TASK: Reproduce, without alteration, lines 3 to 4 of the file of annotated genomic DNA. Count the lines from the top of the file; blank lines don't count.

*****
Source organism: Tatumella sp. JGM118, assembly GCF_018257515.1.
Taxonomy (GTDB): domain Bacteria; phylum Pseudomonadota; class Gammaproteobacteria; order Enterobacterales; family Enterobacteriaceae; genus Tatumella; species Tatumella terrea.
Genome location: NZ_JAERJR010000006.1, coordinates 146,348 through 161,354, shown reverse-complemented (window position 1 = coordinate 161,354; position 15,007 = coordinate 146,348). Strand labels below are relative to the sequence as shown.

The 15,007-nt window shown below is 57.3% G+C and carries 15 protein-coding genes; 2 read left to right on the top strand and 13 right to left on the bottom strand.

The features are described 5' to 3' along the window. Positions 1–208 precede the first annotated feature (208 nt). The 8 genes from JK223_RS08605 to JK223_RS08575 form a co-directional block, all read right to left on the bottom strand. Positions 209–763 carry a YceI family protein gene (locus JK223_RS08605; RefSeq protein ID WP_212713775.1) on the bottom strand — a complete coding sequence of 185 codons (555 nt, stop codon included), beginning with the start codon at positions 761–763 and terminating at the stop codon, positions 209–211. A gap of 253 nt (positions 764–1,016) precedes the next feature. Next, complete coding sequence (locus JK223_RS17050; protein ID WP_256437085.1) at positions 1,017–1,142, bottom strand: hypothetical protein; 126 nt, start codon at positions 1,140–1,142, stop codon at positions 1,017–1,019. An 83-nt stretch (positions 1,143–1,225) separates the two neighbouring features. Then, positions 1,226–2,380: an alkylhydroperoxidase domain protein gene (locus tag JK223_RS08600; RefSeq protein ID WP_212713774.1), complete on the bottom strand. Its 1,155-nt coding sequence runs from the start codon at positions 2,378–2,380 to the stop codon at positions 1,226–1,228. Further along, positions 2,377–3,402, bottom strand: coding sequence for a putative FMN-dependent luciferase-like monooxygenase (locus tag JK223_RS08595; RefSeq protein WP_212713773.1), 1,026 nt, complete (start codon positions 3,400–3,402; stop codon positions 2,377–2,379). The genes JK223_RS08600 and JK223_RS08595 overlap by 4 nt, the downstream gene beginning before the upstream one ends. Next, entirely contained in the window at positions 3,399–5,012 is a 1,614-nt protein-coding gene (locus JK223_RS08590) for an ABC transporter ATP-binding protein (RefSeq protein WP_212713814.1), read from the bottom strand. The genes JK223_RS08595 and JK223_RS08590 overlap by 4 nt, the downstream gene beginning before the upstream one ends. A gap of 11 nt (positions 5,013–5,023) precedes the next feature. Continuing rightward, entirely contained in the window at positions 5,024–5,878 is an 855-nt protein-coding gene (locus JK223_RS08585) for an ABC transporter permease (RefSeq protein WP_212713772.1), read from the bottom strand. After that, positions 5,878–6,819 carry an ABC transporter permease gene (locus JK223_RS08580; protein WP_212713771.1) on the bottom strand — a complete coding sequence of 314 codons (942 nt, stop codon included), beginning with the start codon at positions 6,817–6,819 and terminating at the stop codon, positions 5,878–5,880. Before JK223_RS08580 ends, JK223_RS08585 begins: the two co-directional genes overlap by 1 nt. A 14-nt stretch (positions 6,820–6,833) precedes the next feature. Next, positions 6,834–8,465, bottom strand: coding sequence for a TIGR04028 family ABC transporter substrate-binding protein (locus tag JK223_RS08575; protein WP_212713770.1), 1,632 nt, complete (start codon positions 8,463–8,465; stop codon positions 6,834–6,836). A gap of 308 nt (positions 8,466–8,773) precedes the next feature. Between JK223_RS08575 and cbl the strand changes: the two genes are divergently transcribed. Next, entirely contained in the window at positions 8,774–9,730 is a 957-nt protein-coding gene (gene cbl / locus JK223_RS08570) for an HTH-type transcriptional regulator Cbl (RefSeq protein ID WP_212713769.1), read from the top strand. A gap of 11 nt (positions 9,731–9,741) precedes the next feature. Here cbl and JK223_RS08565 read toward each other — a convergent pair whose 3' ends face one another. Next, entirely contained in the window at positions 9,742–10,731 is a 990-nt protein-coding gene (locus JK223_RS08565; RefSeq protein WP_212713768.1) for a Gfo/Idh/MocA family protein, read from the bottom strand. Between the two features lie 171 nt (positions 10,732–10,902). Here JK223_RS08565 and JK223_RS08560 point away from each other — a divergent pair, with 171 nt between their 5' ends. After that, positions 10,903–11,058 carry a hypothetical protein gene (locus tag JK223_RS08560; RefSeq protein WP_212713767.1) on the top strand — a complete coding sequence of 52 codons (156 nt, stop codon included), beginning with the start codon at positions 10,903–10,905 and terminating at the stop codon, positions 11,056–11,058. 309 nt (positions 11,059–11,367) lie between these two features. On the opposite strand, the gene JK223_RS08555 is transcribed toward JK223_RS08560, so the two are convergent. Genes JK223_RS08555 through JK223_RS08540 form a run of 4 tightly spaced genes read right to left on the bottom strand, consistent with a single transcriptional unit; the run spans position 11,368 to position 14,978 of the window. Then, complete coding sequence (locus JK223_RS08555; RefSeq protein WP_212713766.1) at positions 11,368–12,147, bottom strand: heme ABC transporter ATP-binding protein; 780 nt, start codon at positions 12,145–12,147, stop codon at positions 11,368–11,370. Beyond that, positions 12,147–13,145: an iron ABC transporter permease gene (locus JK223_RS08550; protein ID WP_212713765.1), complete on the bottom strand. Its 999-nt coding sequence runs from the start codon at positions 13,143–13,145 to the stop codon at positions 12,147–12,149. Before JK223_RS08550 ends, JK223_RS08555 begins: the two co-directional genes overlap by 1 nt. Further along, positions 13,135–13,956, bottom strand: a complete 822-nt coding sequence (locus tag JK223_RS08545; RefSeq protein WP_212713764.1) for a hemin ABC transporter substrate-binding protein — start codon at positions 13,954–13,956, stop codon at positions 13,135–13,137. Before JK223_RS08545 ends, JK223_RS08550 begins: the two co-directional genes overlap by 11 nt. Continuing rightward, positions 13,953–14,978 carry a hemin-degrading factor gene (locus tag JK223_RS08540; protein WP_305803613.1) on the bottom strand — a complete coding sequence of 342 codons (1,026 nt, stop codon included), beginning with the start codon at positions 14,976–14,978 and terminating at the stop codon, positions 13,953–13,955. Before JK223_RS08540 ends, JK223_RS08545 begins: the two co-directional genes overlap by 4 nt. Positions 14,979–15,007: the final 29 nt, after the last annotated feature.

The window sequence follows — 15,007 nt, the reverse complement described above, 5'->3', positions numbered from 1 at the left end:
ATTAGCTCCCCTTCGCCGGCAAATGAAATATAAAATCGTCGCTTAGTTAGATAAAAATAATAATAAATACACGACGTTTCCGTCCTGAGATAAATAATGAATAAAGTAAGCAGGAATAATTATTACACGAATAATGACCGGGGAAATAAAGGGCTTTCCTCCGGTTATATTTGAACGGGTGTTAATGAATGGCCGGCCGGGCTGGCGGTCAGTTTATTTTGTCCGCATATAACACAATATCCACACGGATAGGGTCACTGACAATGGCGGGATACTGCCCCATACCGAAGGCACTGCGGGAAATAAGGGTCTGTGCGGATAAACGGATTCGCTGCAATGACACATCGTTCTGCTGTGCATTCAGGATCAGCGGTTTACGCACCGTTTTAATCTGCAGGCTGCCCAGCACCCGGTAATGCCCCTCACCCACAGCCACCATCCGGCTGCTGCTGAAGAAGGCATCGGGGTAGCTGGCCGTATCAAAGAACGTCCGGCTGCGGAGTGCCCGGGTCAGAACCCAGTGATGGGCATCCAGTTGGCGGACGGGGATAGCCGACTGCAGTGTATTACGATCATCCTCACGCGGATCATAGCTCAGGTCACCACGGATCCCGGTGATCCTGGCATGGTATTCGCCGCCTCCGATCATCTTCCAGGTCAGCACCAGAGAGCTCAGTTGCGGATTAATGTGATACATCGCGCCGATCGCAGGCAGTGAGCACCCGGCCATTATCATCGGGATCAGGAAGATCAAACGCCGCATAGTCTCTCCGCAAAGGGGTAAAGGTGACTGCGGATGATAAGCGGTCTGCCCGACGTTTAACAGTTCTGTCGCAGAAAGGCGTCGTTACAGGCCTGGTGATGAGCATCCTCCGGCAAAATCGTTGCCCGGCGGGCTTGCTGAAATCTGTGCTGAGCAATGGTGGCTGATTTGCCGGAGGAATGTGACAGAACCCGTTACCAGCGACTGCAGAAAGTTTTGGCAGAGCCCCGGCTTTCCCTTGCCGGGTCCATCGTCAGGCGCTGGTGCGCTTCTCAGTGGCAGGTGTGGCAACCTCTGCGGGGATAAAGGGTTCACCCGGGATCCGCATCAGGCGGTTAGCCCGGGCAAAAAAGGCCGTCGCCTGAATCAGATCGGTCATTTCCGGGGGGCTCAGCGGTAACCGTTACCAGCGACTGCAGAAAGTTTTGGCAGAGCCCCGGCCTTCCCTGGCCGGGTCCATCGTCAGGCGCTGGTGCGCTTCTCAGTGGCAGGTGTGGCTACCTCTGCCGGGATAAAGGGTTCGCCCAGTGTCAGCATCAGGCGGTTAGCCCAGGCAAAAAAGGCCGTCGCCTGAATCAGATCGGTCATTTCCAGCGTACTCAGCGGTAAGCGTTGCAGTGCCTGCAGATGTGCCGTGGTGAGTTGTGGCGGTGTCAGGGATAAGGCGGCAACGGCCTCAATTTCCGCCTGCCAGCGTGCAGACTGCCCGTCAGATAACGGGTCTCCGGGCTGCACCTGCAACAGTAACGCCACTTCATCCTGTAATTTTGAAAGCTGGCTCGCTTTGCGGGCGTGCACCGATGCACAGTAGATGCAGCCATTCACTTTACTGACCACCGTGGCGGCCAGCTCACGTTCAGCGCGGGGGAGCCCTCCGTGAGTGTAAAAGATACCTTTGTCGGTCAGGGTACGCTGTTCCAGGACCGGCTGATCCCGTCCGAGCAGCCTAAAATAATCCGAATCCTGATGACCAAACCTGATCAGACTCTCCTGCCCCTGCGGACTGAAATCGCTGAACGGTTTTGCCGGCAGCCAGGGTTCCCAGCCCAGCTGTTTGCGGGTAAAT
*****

Genome location: NZ_JAERJR010000006.1, coordinates 146,348 through 161,354, shown reverse-complemented (window position 1 = coordinate 161,354; position 15,007 = coordinate 146,348). Strand labels below are relative to the sequence as shown.

The 15,007-nt window shown below is 57.3% G+C and carries 15 protein-coding genes; 2 read left to right on the top strand and 13 right to left on the bottom strand.